Term used in a more or less discriminatory way to identify the 18th-century works of the Gothic Revival in British architecture and interior design. Some historians use the term as a convenient shorthand for the 18th-century phase of the Revival; others intend it to highlight the ways in which the ‘Gothick’ of the 18th century—the fanciful and thinly decorative architecture associated with dilettanti and antiquaries—is manifestly distinct from the more historicist works of the 19th-century ‘Gothic Revival’, whose architects not only drew upon different forms or styles of medieval Gothic but were motivated by liturgical, religious and social concerns rather than by 18th-century Associationist aesthetics. Both spellings were used in the 18th century, but during the 19th century ‘Gothick’ became obsolete: Eastlake (1872) wrote only of ‘Gothic’ and Clark (1928) followed his example. That preference has been maintained by such historians as Macaulay (1975) and McCarthy (...

Article

Gordon Campbell

English cabinetmaking firm in Leeds, prominent in the late 19th century. The company began as Messrs Kendell & Co., which was bought in 1864 by John Marsh and Edward Jones. Their furniture was executed in historical styles, often Gothic Revival, and was sold from both their Leeds workshop and a London showroom. Their distinguished succession of designers included Charles Bevan, Bruce Talbert and (in the 1880s and 1890s) W. R. Lethaby; in the early 20th century they made Art Nouveau furniture, and their designers included Edwin Lutyens in ...

Article

Mazer  

Gordon Campbell

Bowl, drinking cup, or goblet, usually without a foot, made from burr maple or a maple knot and frequently mounted with silver or silver-gilt bands at the lip and base. Mazers were made throughout late medieval northern Europe up to the early 16th century, and were revived in the early 20th century by Omar Ramsden....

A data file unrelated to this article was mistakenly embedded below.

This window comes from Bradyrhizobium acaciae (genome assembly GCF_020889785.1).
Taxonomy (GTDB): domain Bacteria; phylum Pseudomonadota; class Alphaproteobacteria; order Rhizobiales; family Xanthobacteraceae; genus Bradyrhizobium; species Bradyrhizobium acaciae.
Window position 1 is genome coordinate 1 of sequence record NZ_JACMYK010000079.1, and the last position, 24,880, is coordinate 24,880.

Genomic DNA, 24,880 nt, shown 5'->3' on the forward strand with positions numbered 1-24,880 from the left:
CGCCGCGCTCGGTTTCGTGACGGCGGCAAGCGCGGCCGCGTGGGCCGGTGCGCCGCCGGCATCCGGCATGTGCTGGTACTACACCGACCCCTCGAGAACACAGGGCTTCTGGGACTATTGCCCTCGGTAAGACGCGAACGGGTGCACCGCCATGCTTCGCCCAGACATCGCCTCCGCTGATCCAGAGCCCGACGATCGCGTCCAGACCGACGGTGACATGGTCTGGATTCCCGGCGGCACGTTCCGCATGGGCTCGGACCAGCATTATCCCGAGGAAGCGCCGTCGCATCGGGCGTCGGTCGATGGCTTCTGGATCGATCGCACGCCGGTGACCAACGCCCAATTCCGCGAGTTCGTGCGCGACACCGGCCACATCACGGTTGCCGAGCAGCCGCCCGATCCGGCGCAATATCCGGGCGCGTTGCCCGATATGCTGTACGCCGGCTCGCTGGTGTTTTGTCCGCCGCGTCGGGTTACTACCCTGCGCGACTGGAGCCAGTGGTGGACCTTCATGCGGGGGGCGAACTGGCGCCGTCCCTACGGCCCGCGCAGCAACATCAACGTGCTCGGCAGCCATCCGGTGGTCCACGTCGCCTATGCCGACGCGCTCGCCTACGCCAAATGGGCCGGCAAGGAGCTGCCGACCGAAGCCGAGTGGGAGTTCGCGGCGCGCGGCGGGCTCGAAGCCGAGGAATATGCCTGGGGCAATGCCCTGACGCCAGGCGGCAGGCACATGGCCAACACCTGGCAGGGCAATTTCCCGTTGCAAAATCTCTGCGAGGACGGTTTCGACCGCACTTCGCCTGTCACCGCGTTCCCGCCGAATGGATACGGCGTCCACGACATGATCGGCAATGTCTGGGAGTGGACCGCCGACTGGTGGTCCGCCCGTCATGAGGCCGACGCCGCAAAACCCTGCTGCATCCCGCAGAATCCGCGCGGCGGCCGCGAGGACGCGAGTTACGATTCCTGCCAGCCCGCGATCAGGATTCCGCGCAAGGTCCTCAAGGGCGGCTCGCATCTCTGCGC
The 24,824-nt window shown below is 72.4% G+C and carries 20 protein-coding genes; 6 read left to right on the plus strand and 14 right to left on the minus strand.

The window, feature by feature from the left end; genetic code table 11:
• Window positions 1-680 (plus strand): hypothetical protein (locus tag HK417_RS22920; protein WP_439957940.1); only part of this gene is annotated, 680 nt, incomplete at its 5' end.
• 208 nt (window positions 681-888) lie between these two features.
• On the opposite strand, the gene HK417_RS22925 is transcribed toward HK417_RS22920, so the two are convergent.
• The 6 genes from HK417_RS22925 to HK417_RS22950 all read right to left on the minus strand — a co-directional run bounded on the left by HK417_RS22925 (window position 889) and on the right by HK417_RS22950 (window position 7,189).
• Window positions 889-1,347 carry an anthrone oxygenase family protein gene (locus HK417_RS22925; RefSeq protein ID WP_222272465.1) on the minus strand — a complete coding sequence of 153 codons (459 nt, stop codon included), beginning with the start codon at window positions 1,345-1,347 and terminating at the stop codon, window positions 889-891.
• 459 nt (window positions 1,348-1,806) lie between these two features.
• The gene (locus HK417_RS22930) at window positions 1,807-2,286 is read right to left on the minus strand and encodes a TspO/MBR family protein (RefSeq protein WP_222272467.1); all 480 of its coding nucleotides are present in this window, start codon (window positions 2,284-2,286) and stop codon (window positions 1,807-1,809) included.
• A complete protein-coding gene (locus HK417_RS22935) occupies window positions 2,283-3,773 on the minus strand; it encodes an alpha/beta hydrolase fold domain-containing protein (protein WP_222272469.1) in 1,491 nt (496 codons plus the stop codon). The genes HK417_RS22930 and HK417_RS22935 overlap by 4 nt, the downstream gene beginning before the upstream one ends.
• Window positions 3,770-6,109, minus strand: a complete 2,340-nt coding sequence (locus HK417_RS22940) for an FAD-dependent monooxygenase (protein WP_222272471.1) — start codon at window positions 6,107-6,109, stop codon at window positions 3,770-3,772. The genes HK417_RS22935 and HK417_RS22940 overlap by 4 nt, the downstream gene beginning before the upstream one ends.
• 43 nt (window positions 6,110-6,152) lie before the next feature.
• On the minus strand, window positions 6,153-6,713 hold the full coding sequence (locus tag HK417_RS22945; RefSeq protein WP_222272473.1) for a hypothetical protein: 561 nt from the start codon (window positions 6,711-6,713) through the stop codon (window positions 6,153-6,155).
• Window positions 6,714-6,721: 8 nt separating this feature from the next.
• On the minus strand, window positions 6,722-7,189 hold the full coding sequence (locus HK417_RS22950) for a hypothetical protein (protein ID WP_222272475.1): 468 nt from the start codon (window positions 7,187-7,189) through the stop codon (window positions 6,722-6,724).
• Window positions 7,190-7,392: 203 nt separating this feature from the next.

Article

Walter Geis

(b Andernach, April 15, 1823; d Cologne, Sept 13, 1888).

German sculptor, writer, designer, collector, dealer and furniture-restorer. From 1846 to 1871 he made gothicizing sculptures for Cologne Cathedral: for example figures of evangelists, martyrs and angels and figured reliefs (limestone; south transept, portals and buttresses). He also produced sculpture in period styles for castles, public buildings and private houses, for example 36 limestone statues of German emperors (1882–7; Aachen, Rathaus). The balanced form of his blocklike standing figures shows the influence of classical sculpture, and their generally pensive expression may be traced to the influence of the Lukasbrüder (see Nazarenes). With the help of costumes, Mohr adapted sculpted figures to the style of architecture, but in general his work after 1860 is characterized by massiveness, broad surfaces and an expression of pathos.

Mohr’s later work suggests an admiration for Michelangelo and for the monumental sculpture of Mohr’s contemporaries Ernst Rietschel and Johannes Schilling. The sculptures Mohr made between ...

Article

Gordon Campbell

In the 19th century Wardour Street (in Soho off Leicester Square) was London’s principal centre for ecclesiastical furnishers and second-rank furniture shops. The heavy Gothic Revival furniture sold in these establishments led to the term being used as a term of abuse both for this furniture and for historical writing in a Gothic idiom....